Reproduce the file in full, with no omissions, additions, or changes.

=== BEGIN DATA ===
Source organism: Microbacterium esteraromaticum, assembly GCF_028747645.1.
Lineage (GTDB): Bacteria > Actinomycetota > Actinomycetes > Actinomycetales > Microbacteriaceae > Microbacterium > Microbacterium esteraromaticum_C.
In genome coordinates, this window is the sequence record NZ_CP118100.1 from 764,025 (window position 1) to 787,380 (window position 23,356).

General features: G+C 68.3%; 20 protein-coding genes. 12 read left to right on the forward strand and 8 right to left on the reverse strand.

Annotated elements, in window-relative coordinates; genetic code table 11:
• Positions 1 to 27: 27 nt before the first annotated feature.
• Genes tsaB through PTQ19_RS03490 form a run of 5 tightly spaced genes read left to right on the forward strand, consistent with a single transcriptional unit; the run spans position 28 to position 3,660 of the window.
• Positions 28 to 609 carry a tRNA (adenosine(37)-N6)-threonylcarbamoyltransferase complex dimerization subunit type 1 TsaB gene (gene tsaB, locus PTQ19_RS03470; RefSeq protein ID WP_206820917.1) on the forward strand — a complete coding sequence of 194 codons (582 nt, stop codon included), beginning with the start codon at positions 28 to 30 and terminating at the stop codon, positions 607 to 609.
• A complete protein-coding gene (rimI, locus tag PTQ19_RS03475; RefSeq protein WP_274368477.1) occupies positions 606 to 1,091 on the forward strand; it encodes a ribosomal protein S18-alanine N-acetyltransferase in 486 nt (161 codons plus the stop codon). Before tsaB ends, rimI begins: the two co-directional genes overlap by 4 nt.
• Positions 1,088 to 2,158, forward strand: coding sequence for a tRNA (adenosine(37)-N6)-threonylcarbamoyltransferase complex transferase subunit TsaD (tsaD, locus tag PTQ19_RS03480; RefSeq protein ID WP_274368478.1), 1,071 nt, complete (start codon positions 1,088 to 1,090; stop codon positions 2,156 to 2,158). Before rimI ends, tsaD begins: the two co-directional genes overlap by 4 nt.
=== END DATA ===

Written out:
Source organism: Microbacterium esteraromaticum, assembly GCF_028747645.1.
Lineage (GTDB): Bacteria > Actinomycetota > Actinomycetes > Actinomycetales > Microbacteriaceae > Microbacterium > Microbacterium esteraromaticum_C.
In genome coordinates, this window is the sequence record NZ_CP118100.1 from 764,025 (window position 1) to 787,380 (window position 23,356).

General features: G+C 68.3%; 20 protein-coding genes. 12 read left to right on the forward strand and 8 right to left on the reverse strand.

Annotated elements, in window-relative coordinates; genetic code table 11:
• Positions 1 to 27: 27 nt before the first annotated feature.
• Genes tsaB through PTQ19_RS03490 form a run of 5 tightly spaced genes read left to right on the forward strand, consistent with a single transcriptional unit; the run spans position 28 to position 3,660 of the window.
• Positions 28 to 609 carry a tRNA (adenosine(37)-N6)-threonylcarbamoyltransferase complex dimerization subunit type 1 TsaB gene (gene tsaB, locus PTQ19_RS03470; RefSeq protein ID WP_206820917.1) on the forward strand — a complete coding sequence of 194 codons (582 nt, stop codon included), beginning with the start codon at positions 28 to 30 and terminating at the stop codon, positions 607 to 609.
• A complete protein-coding gene (rimI, locus tag PTQ19_RS03475; RefSeq protein WP_274368477.1) occupies positions 606 to 1,091 on the forward strand; it encodes a ribosomal protein S18-alanine N-acetyltransferase in 486 nt (161 codons plus the stop codon). Before tsaB ends, rimI begins: the two co-directional genes overlap by 4 nt.
• Positions 1,088 to 2,158, forward strand: coding sequence for a tRNA (adenosine(37)-N6)-threonylcarbamoyltransferase complex transferase subunit TsaD (tsaD, locus tag PTQ19_RS03480; RefSeq protein ID WP_274368478.1), 1,071 nt, complete (start codon positions 1,088 to 1,090; stop codon positions 2,156 to 2,158). Before rimI ends, tsaD begins: the two co-directional genes overlap by 4 nt.